City Council to Comcast: You’re Not Welcome in This Town

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Because it's the most-hated company in America, one town
Because of its shitty reputation — which often includes being voted the “most-hated company in America” — one Massachusetts town is looking to keep Comcast out.

Comcast, the biggest cable television company in the United States, is not known for its high customer service marks: The company known for its aggressive retention tactics and substandard quality of service is consistently ranked low on customer satisfaction surveys and often earns the annual title of “most-hated company in America.” Now, one community is using Comcast’s shitty reputation in its quest to keep the cable giant out of town.

On Tuesday, the city council in Worcester, Mass., encouraged city manager Edward Augustus not to approve a license transfer between Charter Communications and Comcast. The transfer of license would allow Comcast to take over Charter’s operations and customers in the community as part of a service swap that is tied to the cable giant’s potential acquisition of Time Warner Cable.

“It’s a terrible company,” city council member Gary Rosen said of Comcast on Tuesday. “In my opinion, they should not be welcome in this city. Comcast is a wolf in wolf’s clothing — it’s that bad. They are awful, no doubt about it.”

The city council voted 8-3 to ask Augustus to reject the transfer of license — something that may not be within his power. According to Ars Technica, Comcast’s deplorable customer service record cannot legally be used on a factual basis for denying the license transfer. Comcast need only meet four criteria for the transfer to go through: The company must prove it has the financial, legal, technical and managerial capability to serve the community.

Even though the council lacks the authority to block the transfer, they assured members of the public on Tuesday that their vote was not hollow.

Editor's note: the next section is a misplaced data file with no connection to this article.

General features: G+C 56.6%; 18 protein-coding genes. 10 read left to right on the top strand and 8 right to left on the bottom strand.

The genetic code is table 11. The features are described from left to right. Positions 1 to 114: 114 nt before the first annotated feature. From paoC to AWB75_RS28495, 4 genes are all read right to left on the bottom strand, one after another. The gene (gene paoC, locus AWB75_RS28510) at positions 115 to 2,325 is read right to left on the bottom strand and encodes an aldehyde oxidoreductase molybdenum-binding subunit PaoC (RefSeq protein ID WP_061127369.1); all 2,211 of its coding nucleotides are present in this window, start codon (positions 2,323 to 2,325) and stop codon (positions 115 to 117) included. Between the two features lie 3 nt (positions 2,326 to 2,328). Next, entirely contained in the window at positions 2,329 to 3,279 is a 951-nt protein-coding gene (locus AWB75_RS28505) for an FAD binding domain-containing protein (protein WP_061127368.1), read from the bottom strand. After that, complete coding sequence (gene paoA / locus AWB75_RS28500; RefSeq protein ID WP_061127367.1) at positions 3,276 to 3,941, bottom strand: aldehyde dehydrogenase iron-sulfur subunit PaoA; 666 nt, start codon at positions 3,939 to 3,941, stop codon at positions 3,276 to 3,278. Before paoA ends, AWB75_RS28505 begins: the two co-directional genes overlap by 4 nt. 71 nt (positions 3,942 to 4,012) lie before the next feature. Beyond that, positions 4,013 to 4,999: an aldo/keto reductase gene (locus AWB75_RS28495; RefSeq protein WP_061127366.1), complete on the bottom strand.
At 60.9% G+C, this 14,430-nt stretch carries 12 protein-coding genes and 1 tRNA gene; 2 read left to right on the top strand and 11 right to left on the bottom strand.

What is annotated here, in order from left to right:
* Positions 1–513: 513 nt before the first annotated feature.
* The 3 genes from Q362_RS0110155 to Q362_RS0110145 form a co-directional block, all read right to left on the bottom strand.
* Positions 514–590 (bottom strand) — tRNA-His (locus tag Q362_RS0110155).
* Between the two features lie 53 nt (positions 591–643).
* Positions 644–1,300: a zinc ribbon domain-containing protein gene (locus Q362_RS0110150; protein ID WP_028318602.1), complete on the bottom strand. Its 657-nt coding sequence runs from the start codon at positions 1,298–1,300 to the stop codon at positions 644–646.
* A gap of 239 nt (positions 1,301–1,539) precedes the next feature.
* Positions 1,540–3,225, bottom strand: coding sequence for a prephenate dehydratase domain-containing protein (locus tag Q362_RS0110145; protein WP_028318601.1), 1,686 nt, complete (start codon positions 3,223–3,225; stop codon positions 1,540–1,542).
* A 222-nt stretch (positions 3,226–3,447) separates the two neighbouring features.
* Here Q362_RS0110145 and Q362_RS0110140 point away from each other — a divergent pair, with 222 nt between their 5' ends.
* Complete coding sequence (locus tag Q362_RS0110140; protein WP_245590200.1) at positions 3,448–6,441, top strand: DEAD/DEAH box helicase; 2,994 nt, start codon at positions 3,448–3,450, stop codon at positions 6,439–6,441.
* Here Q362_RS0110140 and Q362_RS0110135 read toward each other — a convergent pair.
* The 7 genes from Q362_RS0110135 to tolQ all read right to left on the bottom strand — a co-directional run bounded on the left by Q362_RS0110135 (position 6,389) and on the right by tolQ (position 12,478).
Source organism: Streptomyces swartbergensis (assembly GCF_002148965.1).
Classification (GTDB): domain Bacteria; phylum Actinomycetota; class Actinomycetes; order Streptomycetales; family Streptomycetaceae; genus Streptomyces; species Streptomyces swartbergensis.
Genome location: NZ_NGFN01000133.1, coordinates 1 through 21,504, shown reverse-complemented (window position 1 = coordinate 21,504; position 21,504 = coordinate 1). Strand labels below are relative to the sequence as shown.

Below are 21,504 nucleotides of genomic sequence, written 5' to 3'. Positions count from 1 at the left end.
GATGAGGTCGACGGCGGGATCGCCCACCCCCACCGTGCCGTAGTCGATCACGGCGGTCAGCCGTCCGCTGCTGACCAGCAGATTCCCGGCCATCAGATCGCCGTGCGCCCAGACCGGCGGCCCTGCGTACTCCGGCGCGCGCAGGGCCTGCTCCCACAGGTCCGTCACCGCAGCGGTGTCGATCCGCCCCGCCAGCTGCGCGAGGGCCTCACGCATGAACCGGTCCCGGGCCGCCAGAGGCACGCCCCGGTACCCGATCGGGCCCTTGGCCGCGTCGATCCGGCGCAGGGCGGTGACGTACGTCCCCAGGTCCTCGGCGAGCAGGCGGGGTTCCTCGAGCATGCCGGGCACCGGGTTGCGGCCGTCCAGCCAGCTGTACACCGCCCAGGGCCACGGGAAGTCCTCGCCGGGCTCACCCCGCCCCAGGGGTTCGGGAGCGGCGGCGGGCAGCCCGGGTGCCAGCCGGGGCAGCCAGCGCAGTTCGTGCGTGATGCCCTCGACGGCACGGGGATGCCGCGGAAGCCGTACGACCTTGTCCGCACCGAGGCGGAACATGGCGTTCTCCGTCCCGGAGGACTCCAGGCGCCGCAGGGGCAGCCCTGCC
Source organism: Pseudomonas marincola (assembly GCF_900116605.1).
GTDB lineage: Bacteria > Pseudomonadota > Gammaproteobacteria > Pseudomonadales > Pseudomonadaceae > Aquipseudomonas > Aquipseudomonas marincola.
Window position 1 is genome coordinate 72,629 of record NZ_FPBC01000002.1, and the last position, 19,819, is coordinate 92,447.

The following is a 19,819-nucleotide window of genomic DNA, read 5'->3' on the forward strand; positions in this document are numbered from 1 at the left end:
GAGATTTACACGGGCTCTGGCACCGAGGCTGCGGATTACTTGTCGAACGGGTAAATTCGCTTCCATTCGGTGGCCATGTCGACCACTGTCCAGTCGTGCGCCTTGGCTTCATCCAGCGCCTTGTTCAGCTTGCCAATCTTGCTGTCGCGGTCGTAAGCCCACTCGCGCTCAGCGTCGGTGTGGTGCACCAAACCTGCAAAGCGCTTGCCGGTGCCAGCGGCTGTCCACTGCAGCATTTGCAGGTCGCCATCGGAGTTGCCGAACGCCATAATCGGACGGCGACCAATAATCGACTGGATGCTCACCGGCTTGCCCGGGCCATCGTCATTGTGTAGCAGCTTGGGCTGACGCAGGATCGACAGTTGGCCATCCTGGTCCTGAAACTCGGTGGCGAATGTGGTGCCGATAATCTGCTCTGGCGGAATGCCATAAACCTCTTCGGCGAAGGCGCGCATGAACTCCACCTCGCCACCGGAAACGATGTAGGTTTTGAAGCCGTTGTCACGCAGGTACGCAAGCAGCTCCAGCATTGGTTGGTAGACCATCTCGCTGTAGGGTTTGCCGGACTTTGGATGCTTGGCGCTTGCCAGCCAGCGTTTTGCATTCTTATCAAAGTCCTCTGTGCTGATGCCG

“This is not a paper vote,” city councilwoman Konstantina Lukes said. “This is not an empty vote. This is a very clear vote that we are not going to tolerate the kind of responses we got from Charter and Comcast.”

The vote did have impact: On Wednesday, Comcast granted the city a two-week extension on the license transfer deadline. Augustus said the extension was approved so that Comcast and the city could continue addressing concerns made by the city council and members of the public.

“I have heard loud and clear from Worcester residents and the city council their concerns,” Augustus said in a statement. “I have been engaged in fruitful conversations with Comcast regarding these issues, including the vital matters of jobs and consumer protection. In order to continue those discussions, the city has asked for, and Comcast has granted, a two-week extension to the application.”

Charter stands to add more than 1.6 million customers from Comcast as part of a swap agreement with the cable company. The agreement includes the transfer of more than 180,000 Charter customers to Comcast in Massachusetts alone. So far, 43 of 53 Charter areas have approved a license transfer to Comcast.

If the Worcester city manager blocks the license transfer, it would be the first community in Massachusetts to reject Comcast’s bid to take over customers from Charter. If Augustus fails to take any action on the transfer, it will automatically be approved on Oct. 29.

Matthew Keys is a contributing journalist for TheBlot Magazine

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